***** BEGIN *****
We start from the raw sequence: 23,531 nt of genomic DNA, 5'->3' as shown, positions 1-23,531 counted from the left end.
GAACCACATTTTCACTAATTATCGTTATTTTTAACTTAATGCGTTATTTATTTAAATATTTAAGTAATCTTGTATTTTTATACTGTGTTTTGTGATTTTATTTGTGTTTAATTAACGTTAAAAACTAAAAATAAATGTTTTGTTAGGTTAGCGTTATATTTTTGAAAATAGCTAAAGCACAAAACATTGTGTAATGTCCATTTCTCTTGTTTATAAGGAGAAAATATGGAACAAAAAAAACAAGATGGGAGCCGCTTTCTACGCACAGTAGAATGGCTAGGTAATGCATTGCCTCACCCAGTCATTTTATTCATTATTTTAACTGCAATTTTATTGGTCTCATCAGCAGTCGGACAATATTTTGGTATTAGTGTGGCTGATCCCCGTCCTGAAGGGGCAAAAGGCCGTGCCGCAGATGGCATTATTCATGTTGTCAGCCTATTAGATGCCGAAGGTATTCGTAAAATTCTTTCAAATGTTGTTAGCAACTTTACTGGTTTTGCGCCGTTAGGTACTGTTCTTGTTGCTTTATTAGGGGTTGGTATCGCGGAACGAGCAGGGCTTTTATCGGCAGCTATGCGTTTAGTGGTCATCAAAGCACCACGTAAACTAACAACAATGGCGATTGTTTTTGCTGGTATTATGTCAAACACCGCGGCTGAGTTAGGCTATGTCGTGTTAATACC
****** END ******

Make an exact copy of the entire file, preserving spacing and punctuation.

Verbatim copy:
We start from the raw sequence: 23,531 nt of genomic DNA, 5'->3' as shown, positions 1-23,531 counted from the left end.
GAACCACATTTTCACTAATTATCGTTATTTTTAACTTAATGCGTTATTTATTTAAATATTTAAGTAATCTTGTATTTTTATACTGTGTTTTGTGATTTTATTTGTGTTTAATTAACGTTAAAAACTAAAAATAAATGTTTTGTTAGGTTAGCGTTATATTTTTGAAAATAGCTAAAGCACAAAACATTGTGTAATGTCCATTTCTCTTGTTTATAAGGAGAAAATATGGAACAAAAAAAACAAGATGGGAGCCGCTTTCTACGCACAGTAGAATGGCTAGGTAATGCATTGCCTCACCCAGTCATTTTATTCATTATTTTAACTGCAATTTTATTGGTCTCATCAGCAGTCGGACAATATTTTGGTATTAGTGTGGCTGATCCCCGTCCTGAAGGGGCAAAAGGCCGTGCCGCAGATGGCATTATTCATGTTGTCAGCCTATTAGATGCCGAAGGTATTCGTAAAATTCTTTCAAATGTTGTTAGCAACTTTACTGGTTTTGCGCCGTTAGGTACTGTTCTTGTTGCTTTATTAGGGGTTGGTATCGCGGAACGAGCAGGGCTTTTATCGGCAGCTATGCGTTTAGTGGTCATCAAAGCACCACGTAAACTAACAACAATGGCGATTGTTTTTGCTGGTATTATGTCAAACACCGCGGCTGAGTTAGGCTATGTCGTGTTAATACC